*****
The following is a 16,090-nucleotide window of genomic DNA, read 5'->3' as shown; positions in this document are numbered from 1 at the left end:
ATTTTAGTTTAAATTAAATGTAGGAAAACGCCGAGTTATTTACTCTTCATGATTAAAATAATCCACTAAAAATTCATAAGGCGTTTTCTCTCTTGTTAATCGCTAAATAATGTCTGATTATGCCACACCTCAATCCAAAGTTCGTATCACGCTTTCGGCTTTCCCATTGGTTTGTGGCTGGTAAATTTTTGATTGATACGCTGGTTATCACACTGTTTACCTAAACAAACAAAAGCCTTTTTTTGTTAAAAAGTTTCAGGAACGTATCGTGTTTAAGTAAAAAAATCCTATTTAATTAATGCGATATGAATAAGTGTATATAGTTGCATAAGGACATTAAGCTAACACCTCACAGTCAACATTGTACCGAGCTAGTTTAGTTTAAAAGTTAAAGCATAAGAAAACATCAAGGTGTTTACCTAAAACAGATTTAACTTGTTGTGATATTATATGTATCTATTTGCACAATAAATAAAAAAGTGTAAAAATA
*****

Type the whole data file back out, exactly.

The following is a 16,090-nucleotide window of genomic DNA, read 5'->3' as shown; positions in this document are numbered from 1 at the left end:
ATTTTAGTTTAAATTAAATGTAGGAAAACGCCGAGTTATTTACTCTTCATGATTAAAATAATCCACTAAAAATTCATAAGGCGTTTTCTCTCTTGTTAATCGCTAAATAATGTCTGATTATGCCACACCTCAATCCAAAGTTCGTATCACGCTTTCGGCTTTCCCATTGGTTTGTGGCTGGTAAATTTTTGATTGATACGCTGGTTATCACACTGTTTACCTAAACAAACAAAAGCCTTTTTTTGTTAAAAAGTTTCAGGAACGTATCGTGTTTAAGTAAAAAAATCCTATTTAATTAATGCGATATGAATAAGTGTATATAGTTGCATAAGGACATTAAGCTAACACCTCACAGTCAACATTGTACCGAGCTAGTTTAGTTTAAAAGTTAAAGCATAAGAAAACATCAAGGTGTTTACCTAAAACAGATTTAACTTGTTGTGATATTATATGTATCTATTTGCACAATAAATAAAAAAGTGTAAAAATA